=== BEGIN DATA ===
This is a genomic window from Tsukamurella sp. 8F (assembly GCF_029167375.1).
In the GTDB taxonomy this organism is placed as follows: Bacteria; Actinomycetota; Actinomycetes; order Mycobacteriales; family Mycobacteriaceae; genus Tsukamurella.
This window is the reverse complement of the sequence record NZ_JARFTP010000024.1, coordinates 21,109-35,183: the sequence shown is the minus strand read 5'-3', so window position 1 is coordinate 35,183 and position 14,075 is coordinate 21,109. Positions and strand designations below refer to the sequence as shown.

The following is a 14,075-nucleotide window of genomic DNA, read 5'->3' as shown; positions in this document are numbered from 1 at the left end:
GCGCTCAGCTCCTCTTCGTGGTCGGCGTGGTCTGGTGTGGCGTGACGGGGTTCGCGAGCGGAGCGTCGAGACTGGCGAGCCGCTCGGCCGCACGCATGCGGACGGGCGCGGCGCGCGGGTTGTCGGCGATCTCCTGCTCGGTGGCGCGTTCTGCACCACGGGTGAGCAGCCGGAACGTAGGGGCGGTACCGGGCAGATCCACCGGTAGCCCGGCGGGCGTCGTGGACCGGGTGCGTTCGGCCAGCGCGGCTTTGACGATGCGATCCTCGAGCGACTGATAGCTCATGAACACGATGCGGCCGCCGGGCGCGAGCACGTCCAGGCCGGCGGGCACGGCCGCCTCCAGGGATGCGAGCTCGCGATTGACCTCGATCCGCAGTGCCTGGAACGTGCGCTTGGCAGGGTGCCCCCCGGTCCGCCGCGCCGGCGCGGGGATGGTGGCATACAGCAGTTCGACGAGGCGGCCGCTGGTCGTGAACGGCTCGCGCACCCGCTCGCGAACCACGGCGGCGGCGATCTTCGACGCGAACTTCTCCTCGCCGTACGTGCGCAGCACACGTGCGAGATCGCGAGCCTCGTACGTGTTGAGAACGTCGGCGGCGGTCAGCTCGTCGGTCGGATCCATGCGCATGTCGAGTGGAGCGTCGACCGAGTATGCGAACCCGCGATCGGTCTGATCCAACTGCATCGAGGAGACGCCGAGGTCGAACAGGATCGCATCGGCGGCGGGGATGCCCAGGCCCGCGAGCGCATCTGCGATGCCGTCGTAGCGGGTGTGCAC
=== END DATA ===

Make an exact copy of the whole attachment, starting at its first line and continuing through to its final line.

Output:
This is a genomic window from Tsukamurella sp. 8F (assembly GCF_029167375.1).
In the GTDB taxonomy this organism is placed as follows: Bacteria; Actinomycetota; Actinomycetes; order Mycobacteriales; family Mycobacteriaceae; genus Tsukamurella.
This window is the reverse complement of the sequence record NZ_JARFTP010000024.1, coordinates 21,109-35,183: the sequence shown is the minus strand read 5'-3', so window position 1 is coordinate 35,183 and position 14,075 is coordinate 21,109. Positions and strand designations below refer to the sequence as shown.

The following is a 14,075-nucleotide window of genomic DNA, read 5'->3' as shown; positions in this document are numbered from 1 at the left end:
GCGCTCAGCTCCTCTTCGTGGTCGGCGTGGTCTGGTGTGGCGTGACGGGGTTCGCGAGCGGAGCGTCGAGACTGGCGAGCCGCTCGGCCGCACGCATGCGGACGGGCGCGGCGCGCGGGTTGTCGGCGATCTCCTGCTCGGTGGCGCGTTCTGCACCACGGGTGAGCAGCCGGAACGTAGGGGCGGTACCGGGCAGATCCACCGGTAGCCCGGCGGGCGTCGTGGACCGGGTGCGTTCGGCCAGCGCGGCTTTGACGATGCGATCCTCGAGCGACTGATAGCTCATGAACACGATGCGGCCGCCGGGCGCGAGCACGTCCAGGCCGGCGGGCACGGCCGCCTCCAGGGATGCGAGCTCGCGATTGACCTCGATCCGCAGTGCCTGGAACGTGCGCTTGGCAGGGTGCCCCCCGGTCCGCCGCGCCGGCGCGGGGATGGTGGCATACAGCAGTTCGACGAGGCGGCCGCTGGTCGTGAACGGCTCGCGCACCCGCTCGCGAACCACGGCGGCGGCGATCTTCGACGCGAACTTCTCCTCGCCGTACGTGCGCAGCACACGTGCGAGATCGCGAGCCTCGTACGTGTTGAGAACGTCGGCGGCGGTCAGCTCGTCGGTCGGATCCATGCGCATGTCGAGTGGAGCGTCGACCGAGTATGCGAACCCGCGATCGGTCTGATCCAACTGCATCGAGGAGACGCCGAGGTCGAACAGGATCGCATCGGCGGCGGGGATGCCCAGGCCCGCGAGCGCATCTGCGATGCCGTCGTAGCGGGTGTGCAC